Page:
Tag: Pet

Some pet dogs need expensive therapy after lockdowns

Nicole Cueto sobbed as she locked the door of her apartment and heard her dog, Marty, crying hysterically on the other side.

“He was anxious and upset,” the Manhattan resident recalled of the incident earlier this year when she had to go out to work for the first time in months. “It was extremely traumatic for the both of us, and I could not focus on my job for days after.”

To help her dog cope, Cueto has invested $340 in professional pet training and counseling — a fraction of the amount many concerned owners are forking over — and Marty is becoming accustomed to being apart from his person.

To help her dog cope, Cueto has invested $340 in professional pet training and counseling — a fraction of the amount many concerned owners are forking over — and Marty is becoming accustomed to being apart from his person.
(iStock)

To help him cope, Cueto has invested $340 in professional pet training and counseling — a fraction of the amount many concerned owners are forking over — and Marty is becoming accustomed to being apart from his person.

The boxer mix is among millions of animals across the US who are already suffering from separation anxiety or are set to experience its painful effects after enjoying human company 24/7 since the pandemic took hold in March 2020.

HAWAIIAN RESORTS ARE HOSTING SHELTER DOGS THAT GUESTS CAN WIN A

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Seresto flea collars may be linked to nearly 1,700 pet deaths

Members of Congress are demanding one of the largest single product recalls in U.S. history after a top-selling flea and tick collar was linked to the deaths of nearly 1,700 pets and hundreds of injuries to humans. 

“When we put the collar on, everything changed and was like a switch just flipped,” Alex Jaeger said. 

Alex Jaeger and his mother, Eleanor, say two months after they put a Seresto collar on their golden retriever Blake, he developed seizures. They say their veterinarian gave Blake epilepsy medication, but the dog has never been the same.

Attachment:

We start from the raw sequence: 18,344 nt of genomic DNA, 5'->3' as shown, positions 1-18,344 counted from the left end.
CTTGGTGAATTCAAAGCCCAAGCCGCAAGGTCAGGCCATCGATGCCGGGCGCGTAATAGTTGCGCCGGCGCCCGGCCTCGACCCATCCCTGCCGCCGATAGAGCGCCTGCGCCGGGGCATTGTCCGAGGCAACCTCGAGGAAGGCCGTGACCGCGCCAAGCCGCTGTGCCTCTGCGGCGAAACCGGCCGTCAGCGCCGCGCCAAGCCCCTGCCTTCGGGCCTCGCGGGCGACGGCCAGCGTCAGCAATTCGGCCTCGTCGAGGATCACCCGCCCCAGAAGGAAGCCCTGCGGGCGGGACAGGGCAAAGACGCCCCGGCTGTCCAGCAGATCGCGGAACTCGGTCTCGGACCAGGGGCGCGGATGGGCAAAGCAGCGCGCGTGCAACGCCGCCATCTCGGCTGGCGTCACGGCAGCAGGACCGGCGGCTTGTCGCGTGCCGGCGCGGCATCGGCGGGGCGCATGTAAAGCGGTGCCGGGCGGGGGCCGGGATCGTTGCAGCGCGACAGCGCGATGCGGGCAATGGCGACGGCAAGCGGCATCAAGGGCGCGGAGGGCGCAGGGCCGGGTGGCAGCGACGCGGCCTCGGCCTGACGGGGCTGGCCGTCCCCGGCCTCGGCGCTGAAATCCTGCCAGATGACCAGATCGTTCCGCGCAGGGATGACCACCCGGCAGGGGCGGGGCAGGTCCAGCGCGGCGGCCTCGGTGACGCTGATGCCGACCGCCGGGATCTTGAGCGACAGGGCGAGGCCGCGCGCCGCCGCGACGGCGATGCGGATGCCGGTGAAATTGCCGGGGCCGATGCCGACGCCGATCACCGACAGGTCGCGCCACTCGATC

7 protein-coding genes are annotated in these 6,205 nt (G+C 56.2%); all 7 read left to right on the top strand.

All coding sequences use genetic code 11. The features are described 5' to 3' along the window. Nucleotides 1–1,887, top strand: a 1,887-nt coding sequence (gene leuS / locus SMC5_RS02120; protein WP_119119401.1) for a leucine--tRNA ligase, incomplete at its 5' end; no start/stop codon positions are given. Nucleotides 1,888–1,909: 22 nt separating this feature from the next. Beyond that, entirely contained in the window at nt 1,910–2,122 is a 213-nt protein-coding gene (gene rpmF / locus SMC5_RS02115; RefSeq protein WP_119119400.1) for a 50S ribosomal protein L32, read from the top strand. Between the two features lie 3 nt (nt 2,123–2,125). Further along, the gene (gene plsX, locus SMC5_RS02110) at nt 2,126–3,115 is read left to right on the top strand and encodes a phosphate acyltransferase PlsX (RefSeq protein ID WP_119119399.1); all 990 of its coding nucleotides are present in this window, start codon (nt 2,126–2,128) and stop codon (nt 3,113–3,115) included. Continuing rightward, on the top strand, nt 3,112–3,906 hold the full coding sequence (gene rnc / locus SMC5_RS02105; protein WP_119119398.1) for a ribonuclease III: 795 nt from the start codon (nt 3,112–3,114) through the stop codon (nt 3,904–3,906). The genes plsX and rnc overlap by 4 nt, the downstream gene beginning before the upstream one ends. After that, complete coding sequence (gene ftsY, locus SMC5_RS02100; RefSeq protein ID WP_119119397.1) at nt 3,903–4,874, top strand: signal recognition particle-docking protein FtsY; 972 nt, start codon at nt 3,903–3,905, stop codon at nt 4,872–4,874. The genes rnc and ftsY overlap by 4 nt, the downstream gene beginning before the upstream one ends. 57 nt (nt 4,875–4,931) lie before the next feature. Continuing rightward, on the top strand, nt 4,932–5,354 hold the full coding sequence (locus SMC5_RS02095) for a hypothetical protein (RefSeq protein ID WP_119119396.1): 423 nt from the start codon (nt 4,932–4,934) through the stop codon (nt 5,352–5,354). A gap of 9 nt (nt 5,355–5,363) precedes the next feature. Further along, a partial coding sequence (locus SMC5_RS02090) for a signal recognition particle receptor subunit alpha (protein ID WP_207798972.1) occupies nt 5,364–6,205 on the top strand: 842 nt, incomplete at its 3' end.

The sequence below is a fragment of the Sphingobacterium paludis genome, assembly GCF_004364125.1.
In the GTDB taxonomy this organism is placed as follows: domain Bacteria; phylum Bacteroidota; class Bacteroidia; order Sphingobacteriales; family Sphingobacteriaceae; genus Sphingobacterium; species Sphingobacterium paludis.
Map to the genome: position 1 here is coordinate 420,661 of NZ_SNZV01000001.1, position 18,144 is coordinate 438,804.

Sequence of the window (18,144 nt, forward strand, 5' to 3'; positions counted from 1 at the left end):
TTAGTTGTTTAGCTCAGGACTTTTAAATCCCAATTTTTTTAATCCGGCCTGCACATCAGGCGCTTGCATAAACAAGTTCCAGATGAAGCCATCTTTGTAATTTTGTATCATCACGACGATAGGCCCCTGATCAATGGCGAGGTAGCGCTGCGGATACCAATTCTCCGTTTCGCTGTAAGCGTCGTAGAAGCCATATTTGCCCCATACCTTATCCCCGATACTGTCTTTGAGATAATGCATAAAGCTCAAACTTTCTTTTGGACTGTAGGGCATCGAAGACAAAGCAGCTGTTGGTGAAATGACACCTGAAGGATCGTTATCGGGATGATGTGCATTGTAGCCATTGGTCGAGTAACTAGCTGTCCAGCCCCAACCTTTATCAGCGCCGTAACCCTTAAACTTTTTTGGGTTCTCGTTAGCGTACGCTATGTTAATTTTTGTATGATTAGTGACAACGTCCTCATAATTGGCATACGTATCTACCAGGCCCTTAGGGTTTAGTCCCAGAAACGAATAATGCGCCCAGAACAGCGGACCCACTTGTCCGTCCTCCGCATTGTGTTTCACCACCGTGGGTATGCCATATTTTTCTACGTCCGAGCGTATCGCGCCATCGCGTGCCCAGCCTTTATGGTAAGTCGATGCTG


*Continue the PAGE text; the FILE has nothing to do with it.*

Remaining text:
“I don’t want anyone to ever go through this,” Eleanor Jaeger said. 

Karen Pisano said one of her two 4-month-old kittens fell ill within two days of putting their collars on in August. The legs of her orange tabby, Oscar, began twitching. 

“That’s when I became extremely alarmed,” Pisano said. 

On a veterinarian’s advice, she says she immediately removed the collars but Oscar died that night. 

“This poor thing, he didn’t do anything wrong. We didn’t do anything wrong. To see him pass — he didn’t deserve that,” Pisano said. 

Seresto collars contain two different pesticides designed to ward off fleas and ticks. Retailer Elanco says

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Flea Collar May Be Linked to 1,700 Pet Deaths

March 19, 2021 — A top-selling flea collar that may be linked to the deaths of nearly 1,700 pets and hundreds of injuries to people should be recalled, a U.S. lawmaker says.

Since the Seresto collars were introduced in 2012, there have been more than 75,000 incidents — ranging from skin irritation to seizures to death — reported to the U.S. Environmental Protection Agency, according to government documents obtained by a nonprofit group, CBS News reported.

Congressman Raja Krishnamoorthi wants a recall of the collars, which contain two different pesticides to combat fleas and ticks.

“I think that it’s only appropriate in this case that the manufacturer do a voluntary recall,” he said, CBS News reported. “We look at the situation, investigate and then proceed from there.”

Retailer Elanco says the collars are safe. The “incident report rate … in the U.S. has been below 0.3%” and the majority “relate to non-serious effects” such as skin problems, according to the company.

Elanco says it will not issue a recall. That’s something that would be up to regulators, a company spokesperson told CBS News.



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Nebraska dog rescue reunites Iowa woman with pet that wandered 100 miles

A dog that got loose in Sioux City, Iowa, last month just as record cold weather was blowing into the area was found more than 100 miles away and three weeks later.

Just how the dog, a black Lab and pit bull mix named Ivy, managed that is still a bit of a mystery.

Ivy and another dog escaped from a backyard on Feb. 12, the Omaha World-Herald reported.

Posts on local Facebook groups drove many searchers to look for Ivy. But it took 23 days before she was caught more than 100 miles away in Omaha, Nebraska, on March 6, according to the report.

LABRADOR RETRIEVER IS STILL AMERICA’S FAVORITE BREED, BUT THE FRENCH BULLDOG IS NIPPING AT ITS HEELS

The trip that would take 90 minutes by car apparently took the dog several weeks.

Ivy was in bad condition when she finally approached an Omaha homeowner seeking food, according to the Nebraska Humane Society. The group said she weighed just 29 pounds, down from 40-45. She had gotten so thin that one of her front legs slipped through her collar, causing a rub wound that became infected.

“She probably didn’t have much time, so I’m glad we found

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